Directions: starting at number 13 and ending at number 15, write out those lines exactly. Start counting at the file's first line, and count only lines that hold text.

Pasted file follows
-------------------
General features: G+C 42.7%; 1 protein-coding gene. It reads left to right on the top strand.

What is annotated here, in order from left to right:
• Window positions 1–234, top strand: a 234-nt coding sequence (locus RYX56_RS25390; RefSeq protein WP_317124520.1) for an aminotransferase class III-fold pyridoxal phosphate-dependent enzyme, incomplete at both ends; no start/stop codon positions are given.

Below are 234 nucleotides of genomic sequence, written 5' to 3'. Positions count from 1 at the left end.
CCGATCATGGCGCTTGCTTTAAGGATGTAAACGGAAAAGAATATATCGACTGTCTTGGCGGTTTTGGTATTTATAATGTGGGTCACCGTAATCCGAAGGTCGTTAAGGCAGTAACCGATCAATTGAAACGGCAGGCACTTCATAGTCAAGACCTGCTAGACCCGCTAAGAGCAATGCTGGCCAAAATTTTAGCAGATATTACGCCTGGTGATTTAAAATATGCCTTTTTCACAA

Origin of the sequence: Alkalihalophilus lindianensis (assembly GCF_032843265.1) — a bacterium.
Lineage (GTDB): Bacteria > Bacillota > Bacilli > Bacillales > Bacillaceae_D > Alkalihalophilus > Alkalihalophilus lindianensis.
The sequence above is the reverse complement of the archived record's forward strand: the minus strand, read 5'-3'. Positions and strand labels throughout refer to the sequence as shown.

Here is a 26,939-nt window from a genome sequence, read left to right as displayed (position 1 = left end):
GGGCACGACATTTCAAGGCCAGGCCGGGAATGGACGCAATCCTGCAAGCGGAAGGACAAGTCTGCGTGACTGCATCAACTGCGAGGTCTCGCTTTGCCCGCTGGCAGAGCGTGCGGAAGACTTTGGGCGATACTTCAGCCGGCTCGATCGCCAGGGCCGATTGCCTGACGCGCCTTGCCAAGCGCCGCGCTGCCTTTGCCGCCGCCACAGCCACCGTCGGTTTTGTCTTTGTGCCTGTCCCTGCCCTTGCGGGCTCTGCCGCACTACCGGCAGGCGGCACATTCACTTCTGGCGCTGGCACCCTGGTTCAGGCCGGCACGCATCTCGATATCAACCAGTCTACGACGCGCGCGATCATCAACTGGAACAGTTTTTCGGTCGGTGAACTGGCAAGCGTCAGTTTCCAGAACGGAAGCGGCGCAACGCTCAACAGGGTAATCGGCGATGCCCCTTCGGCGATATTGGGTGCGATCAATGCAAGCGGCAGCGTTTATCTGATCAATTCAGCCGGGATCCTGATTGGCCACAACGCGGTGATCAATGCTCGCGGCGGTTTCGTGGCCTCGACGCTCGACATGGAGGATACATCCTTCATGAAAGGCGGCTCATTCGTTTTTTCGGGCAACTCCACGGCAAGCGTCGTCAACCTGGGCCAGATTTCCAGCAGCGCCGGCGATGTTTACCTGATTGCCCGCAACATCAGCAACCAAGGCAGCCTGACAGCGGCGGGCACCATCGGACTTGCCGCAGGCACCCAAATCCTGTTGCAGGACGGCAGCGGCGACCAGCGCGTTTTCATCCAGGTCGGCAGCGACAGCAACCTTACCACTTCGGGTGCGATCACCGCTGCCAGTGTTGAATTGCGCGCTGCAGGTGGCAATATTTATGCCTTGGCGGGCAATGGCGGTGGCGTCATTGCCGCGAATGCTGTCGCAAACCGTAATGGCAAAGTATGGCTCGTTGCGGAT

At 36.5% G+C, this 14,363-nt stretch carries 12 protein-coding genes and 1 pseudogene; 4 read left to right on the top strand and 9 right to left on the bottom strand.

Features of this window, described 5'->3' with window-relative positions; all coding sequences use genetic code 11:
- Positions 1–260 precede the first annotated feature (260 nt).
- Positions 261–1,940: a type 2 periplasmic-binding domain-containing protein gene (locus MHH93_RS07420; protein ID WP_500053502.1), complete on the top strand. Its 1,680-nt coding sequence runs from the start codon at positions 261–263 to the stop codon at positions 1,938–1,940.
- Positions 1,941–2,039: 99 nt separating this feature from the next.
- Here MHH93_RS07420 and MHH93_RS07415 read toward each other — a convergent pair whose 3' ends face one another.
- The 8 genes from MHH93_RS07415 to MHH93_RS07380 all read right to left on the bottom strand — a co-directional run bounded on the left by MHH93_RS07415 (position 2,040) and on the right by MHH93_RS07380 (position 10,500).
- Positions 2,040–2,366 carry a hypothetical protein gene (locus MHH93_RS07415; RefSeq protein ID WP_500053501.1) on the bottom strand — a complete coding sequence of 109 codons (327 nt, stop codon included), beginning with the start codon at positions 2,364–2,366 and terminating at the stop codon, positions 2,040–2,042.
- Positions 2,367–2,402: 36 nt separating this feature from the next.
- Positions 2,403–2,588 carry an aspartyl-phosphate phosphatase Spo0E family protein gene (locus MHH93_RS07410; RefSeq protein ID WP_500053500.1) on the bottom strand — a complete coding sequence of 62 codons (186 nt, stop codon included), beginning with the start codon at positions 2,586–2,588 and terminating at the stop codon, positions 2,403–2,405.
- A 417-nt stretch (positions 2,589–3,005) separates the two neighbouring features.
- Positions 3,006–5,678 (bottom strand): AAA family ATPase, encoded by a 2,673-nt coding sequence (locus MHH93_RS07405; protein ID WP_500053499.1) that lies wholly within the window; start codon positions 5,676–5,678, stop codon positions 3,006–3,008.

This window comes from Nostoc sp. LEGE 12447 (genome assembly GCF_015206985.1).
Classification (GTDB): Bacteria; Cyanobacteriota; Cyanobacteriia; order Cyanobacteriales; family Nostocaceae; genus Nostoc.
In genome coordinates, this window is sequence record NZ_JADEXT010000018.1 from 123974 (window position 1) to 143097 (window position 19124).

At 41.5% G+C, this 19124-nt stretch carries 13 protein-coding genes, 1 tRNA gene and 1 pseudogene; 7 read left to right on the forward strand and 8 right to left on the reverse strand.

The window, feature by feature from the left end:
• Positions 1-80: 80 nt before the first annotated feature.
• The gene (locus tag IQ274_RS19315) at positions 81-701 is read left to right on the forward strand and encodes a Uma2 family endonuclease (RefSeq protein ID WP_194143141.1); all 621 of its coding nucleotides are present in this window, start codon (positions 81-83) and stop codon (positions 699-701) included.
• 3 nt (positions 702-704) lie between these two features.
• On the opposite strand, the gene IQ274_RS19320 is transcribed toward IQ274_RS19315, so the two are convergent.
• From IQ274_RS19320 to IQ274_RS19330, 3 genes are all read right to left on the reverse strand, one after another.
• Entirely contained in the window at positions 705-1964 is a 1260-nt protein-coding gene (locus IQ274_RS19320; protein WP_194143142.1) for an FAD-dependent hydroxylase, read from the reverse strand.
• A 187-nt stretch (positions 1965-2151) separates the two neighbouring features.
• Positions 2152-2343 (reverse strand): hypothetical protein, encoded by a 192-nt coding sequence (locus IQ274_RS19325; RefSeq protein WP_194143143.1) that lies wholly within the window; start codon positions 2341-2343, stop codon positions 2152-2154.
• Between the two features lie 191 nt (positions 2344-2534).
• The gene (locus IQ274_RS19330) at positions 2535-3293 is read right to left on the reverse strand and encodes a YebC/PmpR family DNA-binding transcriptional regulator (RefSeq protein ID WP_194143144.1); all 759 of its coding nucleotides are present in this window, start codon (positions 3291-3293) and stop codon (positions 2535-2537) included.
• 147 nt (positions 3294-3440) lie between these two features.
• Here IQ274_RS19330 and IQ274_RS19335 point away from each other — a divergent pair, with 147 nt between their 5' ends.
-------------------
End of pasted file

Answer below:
- Positions 1–260 precede the first annotated feature (260 nt).
- Positions 261–1,940: a type 2 periplasmic-binding domain-containing protein gene (locus MHH93_RS07420; protein ID WP_500053502.1), complete on the top strand. Its 1,680-nt coding sequence runs from the start codon at positions 261–263 to the stop codon at positions 1,938–1,940.
- Positions 1,941–2,039: 99 nt separating this feature from the next.